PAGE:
Trophodynamics of the benthic food webs in the Chukchi and Beaufort Seas, Alaska
MetadataShow full item record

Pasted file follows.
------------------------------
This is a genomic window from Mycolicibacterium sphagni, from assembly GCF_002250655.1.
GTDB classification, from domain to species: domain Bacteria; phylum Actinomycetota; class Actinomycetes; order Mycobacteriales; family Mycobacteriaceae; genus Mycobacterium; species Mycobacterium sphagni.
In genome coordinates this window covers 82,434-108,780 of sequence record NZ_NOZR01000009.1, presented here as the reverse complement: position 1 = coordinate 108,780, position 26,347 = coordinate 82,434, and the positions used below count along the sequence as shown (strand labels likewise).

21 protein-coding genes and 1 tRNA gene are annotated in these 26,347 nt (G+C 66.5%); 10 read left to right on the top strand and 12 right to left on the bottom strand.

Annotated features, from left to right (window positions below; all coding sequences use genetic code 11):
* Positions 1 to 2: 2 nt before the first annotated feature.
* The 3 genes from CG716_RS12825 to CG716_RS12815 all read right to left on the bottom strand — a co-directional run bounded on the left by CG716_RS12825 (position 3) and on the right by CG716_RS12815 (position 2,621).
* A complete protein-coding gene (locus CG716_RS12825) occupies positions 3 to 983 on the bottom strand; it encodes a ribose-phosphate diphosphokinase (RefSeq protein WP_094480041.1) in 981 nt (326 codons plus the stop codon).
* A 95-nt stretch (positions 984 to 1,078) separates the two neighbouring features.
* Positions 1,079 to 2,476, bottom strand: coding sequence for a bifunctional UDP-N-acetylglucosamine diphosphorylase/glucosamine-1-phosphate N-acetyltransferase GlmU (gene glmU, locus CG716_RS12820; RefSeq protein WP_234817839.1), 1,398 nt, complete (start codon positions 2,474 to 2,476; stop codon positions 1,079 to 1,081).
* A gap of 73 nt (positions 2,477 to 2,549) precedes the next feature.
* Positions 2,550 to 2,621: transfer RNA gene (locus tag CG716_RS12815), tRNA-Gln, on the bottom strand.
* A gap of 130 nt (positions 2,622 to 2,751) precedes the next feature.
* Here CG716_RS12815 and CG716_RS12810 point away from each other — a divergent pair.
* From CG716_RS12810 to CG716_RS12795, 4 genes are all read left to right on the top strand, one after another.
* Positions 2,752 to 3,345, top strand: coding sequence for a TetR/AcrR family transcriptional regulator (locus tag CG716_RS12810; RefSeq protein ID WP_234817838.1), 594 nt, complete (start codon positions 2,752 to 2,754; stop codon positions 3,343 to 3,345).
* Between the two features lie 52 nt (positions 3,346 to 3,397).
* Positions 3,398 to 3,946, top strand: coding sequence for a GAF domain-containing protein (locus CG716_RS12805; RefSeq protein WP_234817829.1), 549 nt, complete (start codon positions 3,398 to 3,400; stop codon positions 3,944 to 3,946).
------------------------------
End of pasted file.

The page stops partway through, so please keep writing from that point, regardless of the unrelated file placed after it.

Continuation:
The Chukchi and Beaufort Sea shelves host diverse and productive seafloor ecosystems important for carbon and nitrogen cycling for the Arctic Ocean. The benthic food web transfers energy from primary producers to high trophic level organisms (e.g., birds, fish, and mammals), which are important for cultural practices and subsistence hunting by Native Alaskans. This work focuses on the trophic ecology of arctic food webs through use of several different approaches. First, variation in the natural abundance of stable carbon and nitrogen isotopes facilitated the identification of trophic pathways and, subsequently, allowed the comparison of trophic guilds and food webs from the Chukchi and Beaufort Seas. Compared to water column and sedimentary organic matter end-members, second trophic level grazers and suspension feeders were conspicuously ¹³C-enriched throughout the Chukchi Sea, which supports the hypothesis that microbial degradation of organic matter occurred prior to metazoan assimilation. Second, food web recovery from disturbances caused by exploratory oil drilling at the seafloor that had occurred approximately 20 years prior were assessed in both the Chukchi and Beaufort Seas. Based on isotopic trophic niche overlap between organisms common to drilled and reference sites in the Chukchi and Beaufort Seas, the oil drilling sites had similar food web structure, indicating recovery from the activity associated with the drilling process. Third, photosynthetic pigment biomarkers were used to better understand the diagenetic process, specifically focusing on how both microbial and metazoan grazing pathways degrade organic matter in relation to seasonal sea ice retreat in the Chukchi Sea. The benthic macrofaunal and microbial food web caused rapid degradation of organic matter upon the initial pulse of microalgal food sources to the seafloor. These diagenetic pathways are linked to the ¹³C-enrichment of residual organic matter, which corresponds to the stable isotope values measured in the benthic macrofauna. Lastly, high-precision liquid chromatography and spectrophotometry were compared for estimating sedimentary pigments in the marine environment. Substantial differences in pheopigment (chlorophyll degradation products) concentrations were observed between the two techniques, suggesting the need for revisions to the monochromatic spectrophotometric equation that relates absorbance to pigment concentrations. One pheopigment, pheophorbide, was found to interfere with the accuracy of the spectrophotometric equation and caused the overestimation of pheopigments.